Neighbouring border states must be part of negotiations in the two Sudans
Posted Tuesday, March 5 2013 at 02:00
The late Dr John Garang made the observation that for lasting peace in Sudan, the political community had to be expanded. He called for a new political dispensation that was inclusive of all Sudanese. He called it the New Sudan.
Sudan and South Sudan have been going through another round of negotiations over outstanding issues left from the Comprehensive Peace Agreement. The Addis Ababa Cooperation Agreement was supposed to resolve the remaining issues between the two States. Two issues were left out of that agreement: the status of Abyei and the Sudan Revolutionary Front (SRF).
The failure in the implementation of the Agreement as noted in a report prepared by the African Union High Level Implementation Panel (AUHIP), can be traced to a lack of comprehensiveness, inclusiveness, democratic consultation with all key stakeholders, and the lack of political will on the part of the leaders.
In Abyei Sudan maintains that Misseriya, a nomadic/pastoralist group from Darfur, be given the right to vote in the referendum. South Sudan insists that only the nine Ngok Dinka chiefdoms have the right to vote. Historically, the Misseriya have crossed the porous North-South border on a seasonal basis in search of water and pasture. Despite South Sudan’s acceptance of the AUHIP’s Proposal on the Final Status of Abyei, ensuring that Misseriya, residing in Abyei, can participate in this vote, Sudan insists the right be extended to all Misseriya. The result has been a wall between the two States that neither can scale by itself without the cooperation of the other—a worsening humanitarian crisis.
The regime in Sudan is determined to hold onto the helm of power at all cost even if that means waging war in the East, the West and in the Border States. The NCP regime holds on to the unrealistic condition that South Sudan disarms the rebels in the border region. South Sudan on the other hand has a proliferation of ethnic violence that poses threats to the state. In addition to this host of security problems is lack of development, absence of good infrastructure, heavy dependency on foreign aid, and oil revenues.
For the two countries, the issues most at stake are security and economy. The Cooperation Agreement included a security arrangement, the establishment of Safe Demilitarised Border Zone (SDBZ), and a Joint Border Verification Monitoring Mechanisms (JBVMM). Some experts believe that the SDBZ will not prevent the sponsorship of rebellion or the proliferation of arms unless the underlining causes of conflict are resolved.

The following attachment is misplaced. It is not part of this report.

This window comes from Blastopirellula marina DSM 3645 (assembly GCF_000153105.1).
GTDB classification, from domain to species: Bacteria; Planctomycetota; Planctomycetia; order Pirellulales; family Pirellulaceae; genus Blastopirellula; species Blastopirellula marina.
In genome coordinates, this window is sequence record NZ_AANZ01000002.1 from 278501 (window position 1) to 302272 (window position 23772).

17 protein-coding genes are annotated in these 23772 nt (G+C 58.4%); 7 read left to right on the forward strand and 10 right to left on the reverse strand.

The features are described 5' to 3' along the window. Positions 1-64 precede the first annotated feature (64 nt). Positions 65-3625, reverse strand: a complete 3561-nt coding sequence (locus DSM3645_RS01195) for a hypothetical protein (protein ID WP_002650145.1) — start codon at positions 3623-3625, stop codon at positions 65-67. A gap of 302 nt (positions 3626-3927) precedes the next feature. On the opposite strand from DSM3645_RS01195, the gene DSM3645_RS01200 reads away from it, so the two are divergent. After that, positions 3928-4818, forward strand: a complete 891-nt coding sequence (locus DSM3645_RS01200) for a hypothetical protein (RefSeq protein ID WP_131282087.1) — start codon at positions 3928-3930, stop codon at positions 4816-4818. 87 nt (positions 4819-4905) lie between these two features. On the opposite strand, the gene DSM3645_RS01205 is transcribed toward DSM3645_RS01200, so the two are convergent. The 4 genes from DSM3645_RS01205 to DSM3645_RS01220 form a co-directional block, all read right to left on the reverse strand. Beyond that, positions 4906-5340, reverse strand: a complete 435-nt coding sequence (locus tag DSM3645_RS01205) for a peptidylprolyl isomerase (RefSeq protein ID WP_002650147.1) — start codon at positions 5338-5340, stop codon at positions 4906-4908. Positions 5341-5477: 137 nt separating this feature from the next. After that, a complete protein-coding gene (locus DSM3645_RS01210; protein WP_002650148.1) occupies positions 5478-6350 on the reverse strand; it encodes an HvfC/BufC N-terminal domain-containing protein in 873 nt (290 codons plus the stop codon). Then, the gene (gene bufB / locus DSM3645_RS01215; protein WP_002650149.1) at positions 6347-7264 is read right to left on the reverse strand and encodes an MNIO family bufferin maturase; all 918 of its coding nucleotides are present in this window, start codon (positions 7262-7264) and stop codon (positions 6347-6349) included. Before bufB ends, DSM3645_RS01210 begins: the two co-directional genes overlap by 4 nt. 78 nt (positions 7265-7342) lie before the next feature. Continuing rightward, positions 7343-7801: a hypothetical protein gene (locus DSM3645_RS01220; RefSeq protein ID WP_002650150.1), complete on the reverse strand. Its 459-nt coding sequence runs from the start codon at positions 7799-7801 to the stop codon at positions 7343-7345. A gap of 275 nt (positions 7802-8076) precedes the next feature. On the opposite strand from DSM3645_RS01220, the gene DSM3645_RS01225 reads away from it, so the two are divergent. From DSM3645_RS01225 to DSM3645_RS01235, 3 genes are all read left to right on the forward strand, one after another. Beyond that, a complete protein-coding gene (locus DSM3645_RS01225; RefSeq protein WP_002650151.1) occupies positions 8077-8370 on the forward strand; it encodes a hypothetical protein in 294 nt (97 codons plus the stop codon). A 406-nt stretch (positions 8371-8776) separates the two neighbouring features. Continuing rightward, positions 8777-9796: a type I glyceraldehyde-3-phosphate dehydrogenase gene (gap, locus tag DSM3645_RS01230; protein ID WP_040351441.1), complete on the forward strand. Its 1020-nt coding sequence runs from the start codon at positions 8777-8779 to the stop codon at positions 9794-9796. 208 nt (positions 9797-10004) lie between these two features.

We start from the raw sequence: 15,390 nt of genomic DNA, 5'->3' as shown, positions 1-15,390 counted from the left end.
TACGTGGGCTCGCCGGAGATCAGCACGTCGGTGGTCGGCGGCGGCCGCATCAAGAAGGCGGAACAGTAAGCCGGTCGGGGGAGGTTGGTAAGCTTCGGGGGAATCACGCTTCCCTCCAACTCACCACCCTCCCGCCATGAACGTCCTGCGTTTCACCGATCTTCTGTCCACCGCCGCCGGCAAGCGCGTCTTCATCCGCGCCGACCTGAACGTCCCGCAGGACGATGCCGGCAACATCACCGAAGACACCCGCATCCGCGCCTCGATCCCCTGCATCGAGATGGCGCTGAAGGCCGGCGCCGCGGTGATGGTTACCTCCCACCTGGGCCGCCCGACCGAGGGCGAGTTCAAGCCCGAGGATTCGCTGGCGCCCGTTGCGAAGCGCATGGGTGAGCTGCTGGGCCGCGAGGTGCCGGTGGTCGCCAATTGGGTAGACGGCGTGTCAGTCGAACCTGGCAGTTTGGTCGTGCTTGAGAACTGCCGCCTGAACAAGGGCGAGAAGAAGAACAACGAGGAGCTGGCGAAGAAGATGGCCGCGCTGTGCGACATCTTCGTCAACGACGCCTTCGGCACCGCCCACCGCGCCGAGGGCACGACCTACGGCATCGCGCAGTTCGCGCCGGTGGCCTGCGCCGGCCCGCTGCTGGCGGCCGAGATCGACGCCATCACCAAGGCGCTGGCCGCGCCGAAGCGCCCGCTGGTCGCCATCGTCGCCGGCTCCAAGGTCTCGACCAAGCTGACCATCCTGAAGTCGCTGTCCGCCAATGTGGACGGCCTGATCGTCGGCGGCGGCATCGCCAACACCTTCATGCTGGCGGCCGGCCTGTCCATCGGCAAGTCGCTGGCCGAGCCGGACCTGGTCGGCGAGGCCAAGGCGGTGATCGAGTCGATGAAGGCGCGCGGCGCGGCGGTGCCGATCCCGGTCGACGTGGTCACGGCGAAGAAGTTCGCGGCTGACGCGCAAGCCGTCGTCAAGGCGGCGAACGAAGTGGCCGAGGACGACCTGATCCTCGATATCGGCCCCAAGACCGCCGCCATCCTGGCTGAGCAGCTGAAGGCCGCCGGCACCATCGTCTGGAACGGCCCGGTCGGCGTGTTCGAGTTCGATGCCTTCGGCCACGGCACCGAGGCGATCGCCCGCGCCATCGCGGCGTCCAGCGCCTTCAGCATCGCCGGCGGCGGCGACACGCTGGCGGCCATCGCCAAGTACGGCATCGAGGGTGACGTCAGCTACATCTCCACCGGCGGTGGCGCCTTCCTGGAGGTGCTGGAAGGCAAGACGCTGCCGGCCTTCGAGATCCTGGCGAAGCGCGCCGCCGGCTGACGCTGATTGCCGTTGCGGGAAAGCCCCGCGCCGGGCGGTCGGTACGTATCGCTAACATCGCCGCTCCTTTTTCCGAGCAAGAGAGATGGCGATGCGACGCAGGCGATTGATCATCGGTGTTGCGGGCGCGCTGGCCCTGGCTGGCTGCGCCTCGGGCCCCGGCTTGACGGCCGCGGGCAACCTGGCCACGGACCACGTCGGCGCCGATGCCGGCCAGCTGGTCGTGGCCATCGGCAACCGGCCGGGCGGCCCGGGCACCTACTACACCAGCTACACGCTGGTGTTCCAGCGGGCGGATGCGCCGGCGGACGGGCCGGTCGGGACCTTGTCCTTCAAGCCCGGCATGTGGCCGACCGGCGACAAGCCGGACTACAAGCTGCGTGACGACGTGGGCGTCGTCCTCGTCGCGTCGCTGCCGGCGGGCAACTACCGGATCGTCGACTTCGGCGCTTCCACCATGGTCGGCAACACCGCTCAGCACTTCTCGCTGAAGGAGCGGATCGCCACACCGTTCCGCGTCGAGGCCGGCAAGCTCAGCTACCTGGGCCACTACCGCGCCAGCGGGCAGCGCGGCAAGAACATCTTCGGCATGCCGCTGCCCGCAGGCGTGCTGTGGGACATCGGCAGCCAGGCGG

There are two assumptions that drive the peace talk between Sudan and South Sudan. One is the assumption that South Sudan, can unilaterally disarm rebels in the Border Region. The other is that if Sudan cooperated with South Sudan in the implementation of the Cooperation Agreement, peace will be achieved. The truth of the matter is that neither country can bring about a lasting peace unless the political menu is expanded to include key stakeholders in the North, South, and in the Border States. Without addressing the root causes of the conflict, peace will be untenable.
The late Dr John Garang made the observation that for lasting peace in Sudan, the political community had to be expanded. He called for a new political dispensation that was inclusive of all Sudanese. He called it the New Sudan. As early as 1986 Garang noted, “Under these circumstances the marginal cost of rebellion in the South became very small, zero or negative; that is, in the South it pays to rebel.” Without resolving the underlining issues, there will be an incentive for various groups to resort to an armed struggle.
Ensuring a durable peace in Sudan and South Sudan requires a new political imagination that shifts focus from exclusion to inclusion, broadening the bound of lived community, and embedding new reform within the wider society, giving it popular support. The violence will continue unabated so long as regional and international organisations continue to endorse a piecemeal solution, a selective engagement in individual mediation processes. There is an urgent need for a democratic decision making, comprehensive solution, and an inclusive framework in the two Sudans.
Dr Zambakari is a Rotary Peace Fellow at the University of Queensland, Australia.